Day 2

We are safely in Addis Ababa, healthy and greeting Friday morning.

Days 1 and 2 always pass slowly, but every once in a while, we have a trip where those first 36 hours provide some adventure.  Wednesday morning and Thursday night provided just such adventures.

PictureThe team agreed to meet Wednesday morning at 5:00 a.m. for our United Airlines flight to Washington, D.C.  When I arrived at 4:40 a.m., the entire Los Gatos High School contingent was already sitting on the floor at the “Group Travel” desk, waiting for it to open and enjoying some breakfast.  It turns out, these folks never went to bed.  (Neither did three other team members, including our youngest, who are hardy Harry Potter fans – staying awake after the first showing on July 15 at 12:01 a.m.)  By 5:11 a.m., our entire team had gathered and we began what can only be described as a mind-numbingly slow check-in process, where we were first told we didn’t have tickets and then told we didn’t have seats.  (As the drama played out over the next couple of hours until we boarded the plane, our team had been booked on the flight twice, resulting in the flight being overbooked and, as a result of our lowest of low class missionary ticket fares, members of our team in threat of losing their seats.  Ah, American efficiency!)

The next 24 hours passed v – e – r – y, s – l – o – w – l – y.  Five hours to D.C., five hours in D.C., eight hours to Rome, one hour on the ground in Rome (without the ability to get off the plane) and seven hours to Addis Ababa later, we landed at Bolé International Airport, 24 slightly haggard, somewhat stinky and mostly weary travelers.  After securing all of our bags (which made it and were greeted with gratefulness), all we needed to do was pass through customs and head to our hotel.

Simple, right?


PictureHaving some experience with the customs process (and given that our team was carrying 20 portable overhead projectors, four computers, one LCD projector, 20 voltage step-down transformers and a myriad of teaching and school supplies), we sent two members of the team through customs as a check on the mood of today’s custom’s officials.  Grace Evans made it through without question, carrying an overhead projector, a transformer and various other supplies in her bag.  (Who would ever want to hassle Grace?)  Kurt Kroesche wasn’t so lucky.  One of our team leaders stepped into the fray to “discuss” the Custom’s officer’s objections to Kurt’s overhead projector.  Eventually, the Executive Director of HOPE Enterprises was permitted into the Customs area to assist in the “discussions.”  Ultimately, it was determined that, “yes,” we can bring 20 overhead projectors into the country (they never looked at anything else in our bags), but each of 20 members of our team would have to “declare” the projectors, which then would be stored at the airport until we brought back a letter making clear they were gifts from MPPC to HOPE.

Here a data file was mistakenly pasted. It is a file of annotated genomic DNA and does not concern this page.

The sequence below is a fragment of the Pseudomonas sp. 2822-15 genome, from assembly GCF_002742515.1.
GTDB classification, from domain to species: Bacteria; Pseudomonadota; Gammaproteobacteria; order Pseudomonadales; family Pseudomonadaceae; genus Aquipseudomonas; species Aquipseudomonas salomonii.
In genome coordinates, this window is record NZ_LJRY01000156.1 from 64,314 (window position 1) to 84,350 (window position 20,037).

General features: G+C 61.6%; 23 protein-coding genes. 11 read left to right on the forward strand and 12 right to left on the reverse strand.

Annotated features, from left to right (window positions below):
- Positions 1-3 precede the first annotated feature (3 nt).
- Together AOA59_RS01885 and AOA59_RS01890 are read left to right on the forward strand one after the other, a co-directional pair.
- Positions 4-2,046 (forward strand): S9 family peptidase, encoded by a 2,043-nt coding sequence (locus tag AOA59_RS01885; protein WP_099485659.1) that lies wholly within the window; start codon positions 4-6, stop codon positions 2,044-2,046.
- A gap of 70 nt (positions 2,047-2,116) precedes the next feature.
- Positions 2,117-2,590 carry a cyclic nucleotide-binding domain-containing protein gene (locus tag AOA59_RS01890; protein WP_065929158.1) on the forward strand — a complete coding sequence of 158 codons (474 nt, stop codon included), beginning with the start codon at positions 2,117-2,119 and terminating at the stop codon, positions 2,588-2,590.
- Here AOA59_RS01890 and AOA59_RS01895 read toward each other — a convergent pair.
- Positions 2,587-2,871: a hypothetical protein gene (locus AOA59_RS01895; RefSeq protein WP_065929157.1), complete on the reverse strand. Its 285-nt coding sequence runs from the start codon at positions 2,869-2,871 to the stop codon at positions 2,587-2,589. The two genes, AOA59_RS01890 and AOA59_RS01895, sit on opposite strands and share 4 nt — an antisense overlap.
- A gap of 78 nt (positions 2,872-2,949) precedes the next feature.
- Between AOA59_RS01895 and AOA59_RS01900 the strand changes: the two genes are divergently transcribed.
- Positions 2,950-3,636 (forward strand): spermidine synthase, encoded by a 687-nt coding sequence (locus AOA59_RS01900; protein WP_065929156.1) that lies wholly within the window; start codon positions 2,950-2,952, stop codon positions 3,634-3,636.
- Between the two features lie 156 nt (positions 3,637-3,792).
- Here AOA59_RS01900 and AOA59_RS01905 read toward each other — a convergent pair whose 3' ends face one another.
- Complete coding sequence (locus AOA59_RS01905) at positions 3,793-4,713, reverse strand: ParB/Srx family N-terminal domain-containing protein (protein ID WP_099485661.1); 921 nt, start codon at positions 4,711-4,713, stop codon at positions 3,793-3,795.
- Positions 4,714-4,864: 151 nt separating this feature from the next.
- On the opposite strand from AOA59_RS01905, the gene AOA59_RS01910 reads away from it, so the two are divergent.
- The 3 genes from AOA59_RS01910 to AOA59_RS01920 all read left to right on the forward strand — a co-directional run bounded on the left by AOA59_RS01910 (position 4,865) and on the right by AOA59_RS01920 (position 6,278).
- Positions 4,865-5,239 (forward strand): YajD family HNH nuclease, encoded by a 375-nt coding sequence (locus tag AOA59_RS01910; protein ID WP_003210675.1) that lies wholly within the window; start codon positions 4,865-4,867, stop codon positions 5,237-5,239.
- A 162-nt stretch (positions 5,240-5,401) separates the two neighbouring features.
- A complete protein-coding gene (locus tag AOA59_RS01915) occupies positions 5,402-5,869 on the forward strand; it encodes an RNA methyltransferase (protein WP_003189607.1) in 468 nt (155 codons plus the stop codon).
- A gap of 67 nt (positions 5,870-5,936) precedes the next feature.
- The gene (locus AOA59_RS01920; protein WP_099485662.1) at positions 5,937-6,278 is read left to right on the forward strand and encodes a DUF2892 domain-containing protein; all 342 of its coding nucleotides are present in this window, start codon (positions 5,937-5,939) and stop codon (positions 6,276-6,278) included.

Easy, right?


PictureFirst, we handed over 20 passports which were used to complete individualized declaration forms (completed by hand, in triplicate), and which required each projector to be disassembled so that a model number or serial number could be included in the declaration.  An hour later, all 20 forms were complete and we were ready to go, right?


Then, the 20 people with declaration forms, had to proceed to another area where they (and their personally declared projector) could be logged into the airport customs warehouse, with a hand written receipt (in triplicate, of course).  An hour later, we were ready to go.  (Ahh, Ethiopian efficiency!)

As we assembled in the outside lobby, being greeted by friends from HOPE (including Tomaskin, Worku, and, of course, Zenebe) and with everything (other than 20 overhead projectors and a little of our patience), we gathered together and prayed a prayer of thanks to God, for our safe passage, for the arrival of all of our luggage, for our health, and importantly, for the men and women in Customs who worked with diligence to carry out their jobs.

And we remembered Gumby and Pokey.

Once at the Global Hotel, 20 of us gathered in the restaurant for a “late night snack” and we all headed to bed.

PictureThis morning, as we awaken to the traditional sounds and smells of Ethiopia (the morning call to Muslim and Orthodox Christian prayers announced over loudspeakers, the cars honking on Debraziet Road, the dogs fighting in the back alley, and the diesel fumes and wood-burning smoke) we enjoyed the Buna (coffee), omelets and fresh juices, and we prepared for our first day on the ground, grateful for everything that has transpired, including that which seemed frustratingly slow at the time.

Again, I was reminded of the African who came to MPPC several years ago and thanked us for our prayers for Africa – prayers for resources, health, food, and development – but who also said that he prayed often for us in America – where we had much, but seemed to lack the time to enjoy it.